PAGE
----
As if moving isn’t already hard enough, adding your children into the mix can present a whole new challenge. Kids are resilient, but major changes like big moves with kids can be difficult to work through if children aren’t prepared. Depending on their age, your children may be leaving behind a school, friends, and activities that they’ve grown to love. Instead of throwing them in the deep end, consider helping them get their moving feet wet with these steps.
Preparing for the Move
1. Talk to your children about your move as soon as it becomes a possibility.
Once you’ve decided to move, the first thing you should do is have an open discussion with your children. If you wait until it is time to pack, they may feel like they’ve had a bombshell dropped on them. If you give them a chance to voice their feelings and work through them, you’ll deal with a little less chaos when it is time to move. Consider the best way to tell your children, taking into account how each child best receives information. Be open, honest, and available to answer their questions.
2. Find ways to involve your children in your new neighborhood.
Instead of leaving the kids at home while you are closing on a property or even just touring potential homes, bring them along. Find activities in the area that your children will enjoy, whether it be a park nearby or local libraries, pools, or playgrounds. Helping them feel familiar with their new home will take a weight off of their shoulders and reduce the fear of being the ‘new kid’ when they move. Once you are moved in, consider hosting a game night or play date for your neighbors with children so that your kids have an opportunity to make friends quickly.
3. Reach out and get local recommendations ahead of time.
This will help both you and your children have a little more peace of mind when it comes to making a big move. Before the move, find local parent groups (sites like Facebook are full of these) and seek out recommendations for daycares and schools that meet the criteria you are looking for. The first thing most people do when trying something new out is to check for reviews, and these groups will allow you to do just that. Create a short list of places you think will fit your lifestyle, and then conduct as much research as you need to make a decision when you arrive in your new home. This will reduce the time your children will spend in limbo when you move.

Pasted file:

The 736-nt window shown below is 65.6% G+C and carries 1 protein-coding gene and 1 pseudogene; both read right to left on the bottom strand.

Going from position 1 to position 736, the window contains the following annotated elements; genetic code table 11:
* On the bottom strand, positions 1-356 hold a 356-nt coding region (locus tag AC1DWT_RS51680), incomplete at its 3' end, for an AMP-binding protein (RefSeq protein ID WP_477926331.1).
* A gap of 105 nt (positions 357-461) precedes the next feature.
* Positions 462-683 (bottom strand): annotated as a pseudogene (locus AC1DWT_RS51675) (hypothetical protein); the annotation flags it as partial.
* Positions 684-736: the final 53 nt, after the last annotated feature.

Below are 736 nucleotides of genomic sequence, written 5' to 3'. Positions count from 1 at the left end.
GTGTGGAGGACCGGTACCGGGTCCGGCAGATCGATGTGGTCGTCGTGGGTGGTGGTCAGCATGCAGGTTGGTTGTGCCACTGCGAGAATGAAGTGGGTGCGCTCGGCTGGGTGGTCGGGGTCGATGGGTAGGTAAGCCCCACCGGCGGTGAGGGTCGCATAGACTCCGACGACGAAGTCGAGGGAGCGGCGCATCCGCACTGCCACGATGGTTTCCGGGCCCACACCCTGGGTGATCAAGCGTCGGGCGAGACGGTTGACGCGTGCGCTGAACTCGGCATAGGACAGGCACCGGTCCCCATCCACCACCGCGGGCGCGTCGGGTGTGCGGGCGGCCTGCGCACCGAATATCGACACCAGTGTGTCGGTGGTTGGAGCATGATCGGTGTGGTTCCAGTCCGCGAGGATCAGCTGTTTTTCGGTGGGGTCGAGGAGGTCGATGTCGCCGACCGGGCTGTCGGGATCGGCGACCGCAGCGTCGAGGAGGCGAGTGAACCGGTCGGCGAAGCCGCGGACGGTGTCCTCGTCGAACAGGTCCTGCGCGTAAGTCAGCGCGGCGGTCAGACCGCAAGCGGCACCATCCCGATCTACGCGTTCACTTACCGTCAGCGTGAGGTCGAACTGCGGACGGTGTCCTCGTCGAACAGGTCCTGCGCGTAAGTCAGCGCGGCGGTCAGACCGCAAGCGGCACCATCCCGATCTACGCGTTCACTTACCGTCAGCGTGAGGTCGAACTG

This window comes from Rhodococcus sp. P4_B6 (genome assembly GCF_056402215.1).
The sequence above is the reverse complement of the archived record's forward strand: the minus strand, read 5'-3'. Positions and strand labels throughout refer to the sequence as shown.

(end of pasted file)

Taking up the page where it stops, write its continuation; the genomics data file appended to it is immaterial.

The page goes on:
10 Tips to Smoothly Move with Kids
1. Make a positive goodbye to the old home and/or community
- A few weeks before you move, host get togethers for close friends and family to say good-bye.
- As a family, make a point of visiting favorite restaurants and other special places one final time.
- When the house or apartment is empty, take a room-by-room “field trip” with your children.
- Compare how the house feels empty to how it felt with all your belongings there. What really makes a home is your family and your personal things.
2. Plan a welcoming ritual for your new home
- If the kids are seeing the home for the first time, do a walk-thru together to “meet” your new home before your belongings fill the room
- As a family, plant a tree outside as a symbol that this is your home now. If it’s wintertime, start something inside that you can transplant in the spring.
- Gather together to hang a family photograph or find a place for an object that is special to your family.
3. Have everyones ‘survival necessities’ where you can find them
- Blankies, toys, favorite PJs, etc. Pack a “must haves” suitcase for each family member.
4. Re-establish family routines ASAP
- With a move, there’s a certain amount of disruption to normal schedules, especially if a significant amount of travel is involved. Once you’ve moved in, get back to your normal schedule as soon as possible.
5. Prioritize the unpacking process
- Make your first priority setting up the kids’ rooms. Take time to enjoy getting to know your new home.
6. Allow kids some say in setting up their rooms
- This is truly their space in the new home, so let them claim it.
7. Help your children feel comfortable in their new rooms
- Some children have problems sleeping in a new bedroom. Take time to talk about how the new room is similar to the child’s old room and how it’s different. Pay special attention to things that were in the old room, to encourage a sense of familiarity.
8. Get familiar with the new neighborhood
- Talk to your kids to know as quickly as possible the boundaries of where they can do and where they can’t venture beyond. Make a game of exploring your new setting.
9. Help your pets settle in
- Your kids will feel more comfortable when they see that their four-legged friends are doing okay. Cats do best when you confine them to one room in the new home. Keep dogs on a leash until they get to know the new neighborhood.
10. Remember “make new friends but keep the old”
- Be active in helping your children make friends in your new community. At the same time, support their need to hold onto old friends.
- Meeting new friends: with colleagues from work or new families you meet, set up play dates for younger children to get to know each other. Find activities for your school-age children (sports teams, clubs, lessons and classes). Take the initiative and introduce yourself to the neighbors. Your kids’ first new friends may be living next door!
- Staying in touch with the old: Technology is great for this! Video calls are great for kids of any age to keep in touch with old friends. Email and messaging can be used for school-age and up!
Moving can be a difficult time, but preparing your children will help make the process as smooth as possible and help to lessen the stress that comes with a big move.
Alexa Lovelien, REALTOR®, GRI
Berkshire Hathaway HomeServices Family Realty, 1725 32nd Avenue South, Grand Forks, ND 58201